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In this brief reply to Ashley’s rebuttal concerning the gatekeeping of hormone replacement therapy (HRT) for transgender people, we address some of the criticisms made of our original response to Ashley. We first re-examine Ashley’s attempted analogy between abortion and HRT for gender dysphoria and find it wanting. Our argument that it is reasonable to regard cosmetic surgery and HRT for gender dysphoria as comparable (including in terms of prior psychological assessment) is restated to show that Ashley’s previous objection to it is insubstantial. Our objection to Ashley’s simultaneous rejection of the traditional informed consent model while maintaining its language, and thus relying on its positive connotations rather than argument, is then clarified. Finally, we scrutinise the data on which rests Ashley’s claim that informed consent without assessment always yields positive outcomes, finding this conclusion to be overstated.
Ashley has responded to our response to ‘Gatekeeping HRT for transgender patients is dehumanising’.1–3 Ashley criticises some of our objections to their view that patients seeking HRT for gender dysphoria should not have to undergo a prior psychological assessment.1 Here, we clarify our objections, most importantly that concerning the parity between cosmetic surgery and the sort of intervention Ashley has in mind, showing that Ashley's criticism of our comparison is insubstantial. We start, however, by examining Ashley's comments regarding the analogy between abortion and HRT.After revisiting the subject of cosmetic surgery, we consider Ashley's use of the language of informed consent. We close by scrutinising the data on which Ashley relies to defend the claim that informed consent without assessment always yields positive outcomes, finding this conclusion to be overstated. Finally, even if Ashley’s arguments were vindicated, the claim that the gatekeeping of HRT is motivated by hostility towards transgender people remains unsupported.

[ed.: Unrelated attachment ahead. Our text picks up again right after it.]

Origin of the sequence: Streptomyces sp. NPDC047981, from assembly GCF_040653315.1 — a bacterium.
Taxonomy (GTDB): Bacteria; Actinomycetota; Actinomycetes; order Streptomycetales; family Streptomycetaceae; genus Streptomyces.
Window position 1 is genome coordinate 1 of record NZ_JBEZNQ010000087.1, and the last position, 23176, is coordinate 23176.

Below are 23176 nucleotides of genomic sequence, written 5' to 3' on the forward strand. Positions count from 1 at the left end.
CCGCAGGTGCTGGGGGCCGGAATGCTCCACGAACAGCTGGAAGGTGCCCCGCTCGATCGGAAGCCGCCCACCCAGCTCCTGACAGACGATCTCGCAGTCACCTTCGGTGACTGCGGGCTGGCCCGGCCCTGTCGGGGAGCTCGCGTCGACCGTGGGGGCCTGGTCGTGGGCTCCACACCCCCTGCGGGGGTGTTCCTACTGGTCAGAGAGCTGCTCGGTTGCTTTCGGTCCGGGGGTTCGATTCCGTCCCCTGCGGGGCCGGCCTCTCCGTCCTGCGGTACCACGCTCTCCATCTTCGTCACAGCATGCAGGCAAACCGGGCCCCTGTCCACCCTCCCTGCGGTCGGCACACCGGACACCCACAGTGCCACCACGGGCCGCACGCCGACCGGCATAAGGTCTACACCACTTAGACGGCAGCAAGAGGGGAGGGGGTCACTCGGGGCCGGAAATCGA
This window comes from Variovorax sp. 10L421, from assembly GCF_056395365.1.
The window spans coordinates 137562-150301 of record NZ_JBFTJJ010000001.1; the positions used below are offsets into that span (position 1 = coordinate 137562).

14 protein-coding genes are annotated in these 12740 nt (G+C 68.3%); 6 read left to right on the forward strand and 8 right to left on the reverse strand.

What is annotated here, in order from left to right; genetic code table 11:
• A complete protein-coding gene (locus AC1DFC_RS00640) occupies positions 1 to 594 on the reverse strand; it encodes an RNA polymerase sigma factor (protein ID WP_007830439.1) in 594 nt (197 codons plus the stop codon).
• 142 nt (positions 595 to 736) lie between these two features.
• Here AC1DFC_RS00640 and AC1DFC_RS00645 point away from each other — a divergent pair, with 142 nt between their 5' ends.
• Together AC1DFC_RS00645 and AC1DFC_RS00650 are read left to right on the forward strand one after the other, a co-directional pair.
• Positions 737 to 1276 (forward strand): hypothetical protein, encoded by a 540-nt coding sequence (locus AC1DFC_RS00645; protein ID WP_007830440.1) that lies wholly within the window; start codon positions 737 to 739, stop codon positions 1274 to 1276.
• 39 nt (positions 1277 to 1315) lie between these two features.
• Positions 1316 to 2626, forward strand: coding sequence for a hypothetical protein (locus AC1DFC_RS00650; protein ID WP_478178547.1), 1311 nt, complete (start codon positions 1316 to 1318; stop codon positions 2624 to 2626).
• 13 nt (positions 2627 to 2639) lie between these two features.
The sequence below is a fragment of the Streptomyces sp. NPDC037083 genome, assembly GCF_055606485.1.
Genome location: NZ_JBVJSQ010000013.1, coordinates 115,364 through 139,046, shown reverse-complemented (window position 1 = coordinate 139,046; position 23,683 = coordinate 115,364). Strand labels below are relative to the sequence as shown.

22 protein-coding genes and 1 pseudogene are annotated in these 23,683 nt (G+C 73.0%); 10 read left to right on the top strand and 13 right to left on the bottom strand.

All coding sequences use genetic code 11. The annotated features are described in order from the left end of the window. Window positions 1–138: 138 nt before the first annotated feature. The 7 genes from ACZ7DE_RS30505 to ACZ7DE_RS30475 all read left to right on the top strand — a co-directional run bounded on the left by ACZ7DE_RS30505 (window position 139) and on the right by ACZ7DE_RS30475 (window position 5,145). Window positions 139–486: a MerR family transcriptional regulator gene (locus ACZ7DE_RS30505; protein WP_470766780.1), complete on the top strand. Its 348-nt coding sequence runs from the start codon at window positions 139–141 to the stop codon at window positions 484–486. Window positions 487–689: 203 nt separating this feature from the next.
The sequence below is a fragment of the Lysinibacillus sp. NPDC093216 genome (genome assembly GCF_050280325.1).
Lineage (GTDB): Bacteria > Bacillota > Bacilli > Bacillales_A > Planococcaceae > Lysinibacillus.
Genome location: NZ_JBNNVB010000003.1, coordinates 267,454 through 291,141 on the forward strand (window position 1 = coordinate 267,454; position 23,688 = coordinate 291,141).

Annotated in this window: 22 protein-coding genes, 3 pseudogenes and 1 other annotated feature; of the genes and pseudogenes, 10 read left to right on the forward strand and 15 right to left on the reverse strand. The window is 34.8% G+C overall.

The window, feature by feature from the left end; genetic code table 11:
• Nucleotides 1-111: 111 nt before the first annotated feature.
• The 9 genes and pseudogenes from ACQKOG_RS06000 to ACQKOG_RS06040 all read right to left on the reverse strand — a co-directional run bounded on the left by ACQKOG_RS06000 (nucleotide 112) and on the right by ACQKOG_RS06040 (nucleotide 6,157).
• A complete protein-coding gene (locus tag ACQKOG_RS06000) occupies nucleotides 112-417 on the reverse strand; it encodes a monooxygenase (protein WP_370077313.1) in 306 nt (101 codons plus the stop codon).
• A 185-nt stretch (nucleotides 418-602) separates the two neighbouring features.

Abortion and assessment
Ashley objects to our calling their analogy …
Contributors Each coauthor has made equal contributions to this paper, both in planning and execution. TCS, DR and BPB each contributed sections of text to the draft and were involved in the editing process.
Funding The authors have not declared a specific grant for this research from any funding agency in the public, commercial or not-for-profit sectors.
Competing interests None declared.
Patient consent for publication Not required.
Provenance and peer review Not commissioned; externally peer reviewed.
↵We were informed by the editorial team that Ashley now wishes to be referred to by ‘they/them’ pronouns.
↵It is worth pointing out that there are other examples of where prior psychological assessment is recommended and considered routine prior to receiving treatment. One such example is bariatric surgery, which involves individuals who experience stigmatisation.7 The purpose of the psychological evaluation is to assess the patient’s ability to manage the preoperative and postoperative demands of the surgery on account of the high prevalence of psychiatric morbidity in this population.8 9
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